This was quite a difficult book, although not in terms of the narrative and characterisation. While I fully expect Sherlock Holmes and Watson to face mortal dangers in the form of zombies, vampires, ghouls, Mr Hyde, Martians, even the dread Cthulhu (and other deep ones), somehow the concept of Arthur Conan Doyle and Oscar Wilde facing actual ghosts & revenants (despite the former's manic spiritualism that had overshadowed every other act & work of his towards the end of his life) was disconcerting. Add to that all the other typically gothic stuff (all sorts of shenanigans taking place in a suitably gothic place, full of characters who seem to have been lifted straight out of novels) as well as seance, teleportation, telekinesis etc. etc. However, the single most redeeming aspect of this novel was Oscar Wilde. That genius is in full flow here, and despite the foil of ACD (who acts more like Watson than the real ACD) his brilliance shines through. Also, the novel was quite well-paced, with appropriate spices thrown here & there. Recommended, esp. for a stormy evening.
I thoroughly enjoyed this mixture of historical fiction paranormal, horror, humor, and mystery. Sir Arthur Conan Doyle and Oscar Wilde are a great team. Oscar Wilde was a wonderful, humorous, delightful character, in particular. Have ordered the next one in this series from my library.
Why Read: It was an extraordinarily last-minute sort of model, and I certainly didn’t plan on reading The Revenant – but I’m so happy I did. After spending too long a time away from Net Galley, I took it upon myself to update my profile and check out the books available. Net Galley is a great website where one can ask for books to read ahead of publication or afterwards and send reviews to the publisher, so that they may know your words ahead of schedule.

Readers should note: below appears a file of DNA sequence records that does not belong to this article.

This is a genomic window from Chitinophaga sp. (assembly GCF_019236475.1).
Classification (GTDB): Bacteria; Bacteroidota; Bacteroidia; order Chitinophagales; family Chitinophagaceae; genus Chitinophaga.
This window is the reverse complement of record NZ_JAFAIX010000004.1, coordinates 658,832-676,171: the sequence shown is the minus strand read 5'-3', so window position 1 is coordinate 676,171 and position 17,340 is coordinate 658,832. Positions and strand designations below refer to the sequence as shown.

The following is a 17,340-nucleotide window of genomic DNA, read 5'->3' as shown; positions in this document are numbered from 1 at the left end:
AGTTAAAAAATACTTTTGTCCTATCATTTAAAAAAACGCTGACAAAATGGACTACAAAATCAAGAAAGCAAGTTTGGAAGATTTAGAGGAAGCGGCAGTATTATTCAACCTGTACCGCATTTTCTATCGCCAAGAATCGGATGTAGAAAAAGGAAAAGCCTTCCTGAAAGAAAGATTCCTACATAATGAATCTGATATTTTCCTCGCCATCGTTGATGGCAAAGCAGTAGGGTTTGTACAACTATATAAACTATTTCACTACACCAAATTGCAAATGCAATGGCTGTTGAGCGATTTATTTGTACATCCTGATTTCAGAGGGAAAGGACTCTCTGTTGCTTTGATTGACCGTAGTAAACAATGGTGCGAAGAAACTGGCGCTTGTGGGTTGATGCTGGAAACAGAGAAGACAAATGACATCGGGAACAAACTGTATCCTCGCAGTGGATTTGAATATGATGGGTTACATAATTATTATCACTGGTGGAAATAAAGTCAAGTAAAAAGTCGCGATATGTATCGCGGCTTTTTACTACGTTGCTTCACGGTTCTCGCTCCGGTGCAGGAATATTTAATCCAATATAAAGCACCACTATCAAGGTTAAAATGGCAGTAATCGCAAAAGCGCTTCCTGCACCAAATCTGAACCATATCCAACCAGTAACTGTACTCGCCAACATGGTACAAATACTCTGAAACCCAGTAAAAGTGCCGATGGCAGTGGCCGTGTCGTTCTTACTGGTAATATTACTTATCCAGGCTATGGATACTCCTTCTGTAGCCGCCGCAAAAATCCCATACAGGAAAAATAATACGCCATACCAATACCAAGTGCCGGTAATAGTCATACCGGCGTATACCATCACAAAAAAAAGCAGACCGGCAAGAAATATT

Review: Before I even began the book, I was excited by the notion of having Arthur Canon Doyle as a real character, and not his creation Sherlock Holmes. And I was right to be excited. The Revenant is a great novel that embodies much of what readers loved about Sherlock Holmes while adding in elements that create hilarity.
I was pleasantly surprised by how much I enjoyed Entwistle’s book. The Revenant was one of those books I will think of with a smile on my face as I contemplate Oscar Wilde’s antics and Arthur Doyle’s strange musings and the strange appearance of Sherlock Holmes every now and then. It had a snappy plot that hovered around the supernatural, but ultimately had roots in normality.
Looking at characters, I can honestly say I found the cast of the strange and vexing mass of Séance experts and other oddities to be hilarious. It was the perfect mix of two literary legends and some other folk who made the book strangely unnatural, with backstories that permeated through all of the different plots.
Although there was only one narrative, Entwistle did an incredible job of matching each character’s wit for wit and challenging the tag-team of Doyle and Wilde to face abnormal mysteries that may or may not have a basis in reality.
I would highly recommend this book for anyone looking for a book that delves into fantastic literary characters, a touch of the supernatural and follows through on each and every plot lead.